- St. Neot's is a village about four miles from Liskeard, which has a fine Church, of the architecture of the fifteenth century, standing on a rising ground. At the west end is a square tower, with pinnacles at each corner, and the buttresses, by which the walls are supported, are terminated by a similar ornament. The interior is of hạndsome appearance, and is ren. dered peculiarly interesting by its numerous painted windows, which, although much defaced, and repaired with plain glass, still exhibit a rich specimen of the skill of our forefathers in this now neglected art. One of the windows represents, in twelve compartments, the life and miracles of St. Neot, who, accord. ing to legendary story, was related to King Alfred, which monarch is said to have founded a Monastery here, in the Church of which the Saint was interred; and a chest in the present fabric is shown as containing his bones, above which is a long inscription in doggrel rhyme; according to other accounts, however, these precious relics were conveyed to the town in Huntingdonshire which bears his name. This cenotaph was broken open in 1795 by some drunken boors, who expected to discover a mine of wealth; but its only contents were found to be a small quantity of earth or dust, adhering in clots.
John Anstis, Garter King at Arms, and a wellknown writer on heraldry and antiquities, was born in this parish in 1669, appointed to the above office in 1714, and died in 1744.
NEWPORT, a village adjacent to Launceston, to which it appears like a suburb, is yet a distinct Borough, and returns two Members to Parliament, the voters being two persons called Vianders, (who are annually chosen at the Manor-Court,) and the inhabitants paying scot and lot, of whom the total number does not exceed 30. The Church of Newport is a small fabric, dedicated to St. Thomas, and pleasantly seated near the foot of the hill over which the greater part of the houses are scattered.
Padstow is situated on the northern coast of the county, 243 miles from London, and is of great antiquity; a religious house, stated to be the first in the county, having been founded here about the year 432, according to some accounts by St. Petroc, a Briton, or, if we believe others, by St. Patrick, the celebrated Hibernian apostle, who floated hither from Ireland, on an altar, which was long preserved in the Church as an incontestable evidence of the truth of this almost incredible occurrence!
The Church is an ancient edifice, with a curious font, and numerous monuments: there were several Chapels formerly in this parish, but scarcely a vestige of any of them now exists. Here is a Charity School, two Sunday Schools, and other benevolent institutions for the relief of the indigent.
Padstow is a place of considerable trade, and has a good Harbour; iron, coals, timber, and other articles are imported, and the exports consist principally of corn, malt, and tin. The population, in 1821, was 1700 persons. A weekly Market, and two annual Fairs, are held here.
Dr. Humphrey Prideaux, author of the valuable work on the “ Connexion of the Old and New Testaments," and several other publications, was born at Padstow in 1648, educated at Oxford, and, after several minor preferments, appointed Dean of Norwich in 1702. He died in 1724.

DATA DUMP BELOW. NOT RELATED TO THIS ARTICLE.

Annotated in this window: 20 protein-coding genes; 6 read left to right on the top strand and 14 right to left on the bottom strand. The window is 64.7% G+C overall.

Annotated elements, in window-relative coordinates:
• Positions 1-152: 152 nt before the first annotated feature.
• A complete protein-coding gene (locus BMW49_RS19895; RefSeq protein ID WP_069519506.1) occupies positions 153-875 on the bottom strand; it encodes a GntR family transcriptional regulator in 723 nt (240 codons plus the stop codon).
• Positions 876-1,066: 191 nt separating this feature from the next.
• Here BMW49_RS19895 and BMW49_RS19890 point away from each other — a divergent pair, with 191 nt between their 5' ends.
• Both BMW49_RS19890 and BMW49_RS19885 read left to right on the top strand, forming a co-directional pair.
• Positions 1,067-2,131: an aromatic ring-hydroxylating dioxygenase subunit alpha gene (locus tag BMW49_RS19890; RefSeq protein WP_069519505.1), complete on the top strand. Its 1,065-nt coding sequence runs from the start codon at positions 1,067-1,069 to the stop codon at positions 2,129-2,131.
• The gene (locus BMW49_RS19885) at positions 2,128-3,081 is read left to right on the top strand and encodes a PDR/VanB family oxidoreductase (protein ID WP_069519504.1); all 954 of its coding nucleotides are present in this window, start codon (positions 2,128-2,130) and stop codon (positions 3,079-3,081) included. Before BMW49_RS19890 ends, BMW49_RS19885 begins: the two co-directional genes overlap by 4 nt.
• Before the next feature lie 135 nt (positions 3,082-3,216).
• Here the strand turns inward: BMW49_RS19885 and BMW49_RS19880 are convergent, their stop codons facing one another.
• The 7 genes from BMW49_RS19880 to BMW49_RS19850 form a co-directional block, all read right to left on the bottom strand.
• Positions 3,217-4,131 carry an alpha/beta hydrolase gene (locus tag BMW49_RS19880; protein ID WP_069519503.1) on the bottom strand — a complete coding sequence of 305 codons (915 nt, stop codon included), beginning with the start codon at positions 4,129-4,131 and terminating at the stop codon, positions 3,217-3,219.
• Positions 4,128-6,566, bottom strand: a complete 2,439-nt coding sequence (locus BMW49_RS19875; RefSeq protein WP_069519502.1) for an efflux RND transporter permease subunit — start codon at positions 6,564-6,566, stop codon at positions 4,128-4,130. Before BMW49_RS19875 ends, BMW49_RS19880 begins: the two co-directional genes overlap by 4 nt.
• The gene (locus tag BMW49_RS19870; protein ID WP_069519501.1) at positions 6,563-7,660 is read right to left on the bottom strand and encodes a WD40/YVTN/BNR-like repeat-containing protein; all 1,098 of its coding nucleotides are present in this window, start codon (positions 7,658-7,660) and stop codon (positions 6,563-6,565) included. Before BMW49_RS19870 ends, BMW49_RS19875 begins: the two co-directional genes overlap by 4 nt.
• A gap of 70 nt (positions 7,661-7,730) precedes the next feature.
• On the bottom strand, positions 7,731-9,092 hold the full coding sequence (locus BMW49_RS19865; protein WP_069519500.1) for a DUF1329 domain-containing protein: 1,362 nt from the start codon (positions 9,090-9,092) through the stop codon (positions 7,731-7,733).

Place House, the residence of the Rev. Mr. Burne, a handsome mansion of ancient date, but repaired and enlarged a few years ago at considerable expense, is situated a little above the Church, and commands a fine sea-view. This coast is lined with formidable rocks, and numerous sand-banks; and scarcely a year elapses without the occurrence of some disastrous shipwreck.
PENRYN. This is a large town, pleasantly situated at the head of a branch of Falmouth harbour, 266 miles from London. It had formerly a Collegiate Church, founded by Bishop Stapylton, but the remains of this edifice are now hidden by other buildings. Penryn appears to have belonged to the Bishops of Exeter, from whom it received several privileges, but was not incorporated until 1621, when its government was vested in a Mayor, eight Aldermen, 12 Common-Councilmen, and other officers, who, with a portion of the inhabitants, have the privilege of electing two Members of Parliament: the manner in which they have thought fit to avail themselves of this privilege has more than once subjected their conduct to the scrutiny of the House of Commons, and it would be difficult to determine on what grounds they escaped the fate of Grampound and East Retford. The population of this place, in 1821, was 2933 persons.
The town is composed of several streets of ancient and irregular buildings; in the centre of the principal one is the Town Hall and Market House, an edifice by no means remarkable for beauty. The Market is held weekly on Saturday, and four annual fairs are kept. The parish Church is at St. Gluvias, a village on the opposite bank of the river; it is a spacious and handsome building, with a fine tower, and contains several monuments. Half a mile from this Church is a barn, formerly attached to a house, said to be the scene of the tragical incident upon which Lillo founded his “Fatal Curiosity.” Carclew, the mansion of Sir C. Lemon, is situated about two miles from Penryn, near another branch of the Fal, and is a handsome stone building, of the Ionic order, containing several fine apartments, ornamented with some valuable paintings: the park is extensive and well wooded, and the prospects are delightful.
PENZANCE Is the most westerly market-town in England, and